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New carts aim to boost rural recycling in Orange County

The program is a decades-old program that picks up recycling placed at the edge of participants’ driveways every other week.

The program covers roughly 14,000 residents outside the city limits of Chapel Hill, Hillsborough and Carrboro.

Approximately 11 percent of the recycling that Orange County processed in 2012-13 came from the program.

About 6,000 residents in the program have signed up for the new carts. Orange County is expected to begin delivering the carts in the last week of January and plans on finishing as late as March.

Approximately 500 rural residents opted out of the new program.

“The plan is that the service will be expanded in time to include everyone,” Orange County Commissioner Barry Jacobs said.

The total cost of the new carts is $444,144.

“Some of the money comes from state grants, but most of it comes from the fees for pickup,” Jacobs said.

Before the purchase of the new carts, participants of the program had to carry their recycling in 18-gallon bins to the edge of their driveway for pickup.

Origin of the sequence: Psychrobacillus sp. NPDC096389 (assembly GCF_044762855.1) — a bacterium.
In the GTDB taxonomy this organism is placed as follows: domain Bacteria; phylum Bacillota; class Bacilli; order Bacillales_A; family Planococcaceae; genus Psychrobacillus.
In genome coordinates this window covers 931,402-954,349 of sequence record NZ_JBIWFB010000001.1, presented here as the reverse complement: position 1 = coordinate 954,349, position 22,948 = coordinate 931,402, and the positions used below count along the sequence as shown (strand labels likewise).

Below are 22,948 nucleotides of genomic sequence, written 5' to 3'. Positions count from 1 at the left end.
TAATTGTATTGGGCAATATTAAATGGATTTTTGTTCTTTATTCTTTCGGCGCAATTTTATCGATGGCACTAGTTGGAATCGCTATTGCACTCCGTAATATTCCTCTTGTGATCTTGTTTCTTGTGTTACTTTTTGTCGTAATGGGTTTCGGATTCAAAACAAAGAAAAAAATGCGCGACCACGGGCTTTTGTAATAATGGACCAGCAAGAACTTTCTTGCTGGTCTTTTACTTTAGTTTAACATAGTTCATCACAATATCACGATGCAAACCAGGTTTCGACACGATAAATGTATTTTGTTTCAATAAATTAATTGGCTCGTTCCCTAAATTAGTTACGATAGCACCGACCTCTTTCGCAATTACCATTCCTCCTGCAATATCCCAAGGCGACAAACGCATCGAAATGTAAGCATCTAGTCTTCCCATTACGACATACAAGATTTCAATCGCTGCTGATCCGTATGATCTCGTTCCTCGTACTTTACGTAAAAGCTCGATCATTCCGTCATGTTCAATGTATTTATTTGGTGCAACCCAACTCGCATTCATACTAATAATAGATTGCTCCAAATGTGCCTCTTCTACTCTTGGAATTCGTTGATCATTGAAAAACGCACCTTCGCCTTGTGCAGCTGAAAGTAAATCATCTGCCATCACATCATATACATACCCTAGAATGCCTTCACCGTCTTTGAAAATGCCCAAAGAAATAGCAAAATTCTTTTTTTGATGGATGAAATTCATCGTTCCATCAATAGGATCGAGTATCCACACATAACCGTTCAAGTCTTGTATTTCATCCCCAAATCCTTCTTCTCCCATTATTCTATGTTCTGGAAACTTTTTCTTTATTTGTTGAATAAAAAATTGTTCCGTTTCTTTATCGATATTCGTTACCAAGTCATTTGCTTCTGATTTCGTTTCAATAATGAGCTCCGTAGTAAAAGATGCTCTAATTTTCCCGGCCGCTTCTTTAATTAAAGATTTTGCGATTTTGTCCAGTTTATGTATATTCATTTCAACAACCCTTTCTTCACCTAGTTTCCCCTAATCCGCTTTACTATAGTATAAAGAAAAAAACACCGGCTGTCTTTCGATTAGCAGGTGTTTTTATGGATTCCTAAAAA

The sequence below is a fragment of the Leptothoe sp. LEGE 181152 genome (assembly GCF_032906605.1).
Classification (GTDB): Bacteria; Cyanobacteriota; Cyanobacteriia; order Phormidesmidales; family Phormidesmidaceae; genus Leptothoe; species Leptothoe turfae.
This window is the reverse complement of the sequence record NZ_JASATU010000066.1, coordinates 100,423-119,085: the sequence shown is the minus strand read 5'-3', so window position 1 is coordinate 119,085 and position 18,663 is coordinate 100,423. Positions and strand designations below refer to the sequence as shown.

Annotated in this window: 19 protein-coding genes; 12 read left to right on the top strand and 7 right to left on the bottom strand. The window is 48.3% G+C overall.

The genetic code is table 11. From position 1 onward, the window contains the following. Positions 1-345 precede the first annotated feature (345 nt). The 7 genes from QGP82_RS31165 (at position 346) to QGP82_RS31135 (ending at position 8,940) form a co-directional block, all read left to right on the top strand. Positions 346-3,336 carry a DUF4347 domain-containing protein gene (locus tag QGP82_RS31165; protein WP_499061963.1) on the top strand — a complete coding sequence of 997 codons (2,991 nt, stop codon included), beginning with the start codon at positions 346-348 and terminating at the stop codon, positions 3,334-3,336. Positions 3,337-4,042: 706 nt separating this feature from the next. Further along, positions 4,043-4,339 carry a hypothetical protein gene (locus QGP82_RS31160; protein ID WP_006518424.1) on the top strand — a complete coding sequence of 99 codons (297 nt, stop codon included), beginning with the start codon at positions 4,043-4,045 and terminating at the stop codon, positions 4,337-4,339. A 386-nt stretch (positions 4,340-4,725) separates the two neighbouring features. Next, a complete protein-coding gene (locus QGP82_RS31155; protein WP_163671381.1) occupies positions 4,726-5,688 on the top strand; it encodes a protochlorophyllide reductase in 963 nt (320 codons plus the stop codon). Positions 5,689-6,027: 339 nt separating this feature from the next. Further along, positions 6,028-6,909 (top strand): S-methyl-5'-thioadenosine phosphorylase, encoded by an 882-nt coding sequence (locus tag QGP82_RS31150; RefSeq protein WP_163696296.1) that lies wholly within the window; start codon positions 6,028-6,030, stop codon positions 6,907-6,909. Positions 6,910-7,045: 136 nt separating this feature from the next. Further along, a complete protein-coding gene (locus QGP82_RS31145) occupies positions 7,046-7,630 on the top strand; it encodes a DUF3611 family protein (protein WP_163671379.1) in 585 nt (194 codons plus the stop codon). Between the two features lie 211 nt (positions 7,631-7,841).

The older bins made cardboard recycling difficult, since cardboard usually wouldn’t fit in the container, said Gayle Wilson, director of Orange County Solid Waste.

It was also possible for some recycling from the older bins to be lost due to animals or wind when they were laid out on the curb, he said.

The 95-gallon carts are more efficient than the 18-gallon bins, Wilson said.

“Theoretically, when they are bigger, you will put more recycling in them for pickup so you can broaden the recycling,” Jacobs said.

The new carts are easier to transport, both for residents and for the pickup crew, Wilson said.

“Tilting and rolling a cart is easier than having to put your back into lifting a bin,” he said.

“But these new carts also allow for automated pickup.”

Automated or semi-automated pickup is safer for the employee and leads to fewer injuries, Wilson said.

These new carts were implemented for the urban curbside recycling program in July 2014.

Those carts led to a large increase in recycling, said Eric Gerringer, recycling programs manager for Orange County.

“The urban area has started collection with the carts, and we have increased the tonnage of recycling by 29 percent compared to the same time last year,” Wilson said.

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While the increase in recycled material will likely be smaller for the rural program than for the urban program due to the difficulty of collecting recycling from rural areas, it is still expected to be close to 15 percent, Gerringer said.

“I’m in favor of having everyone decorate the new carts, but I seem to be the only one,” Jacobs added.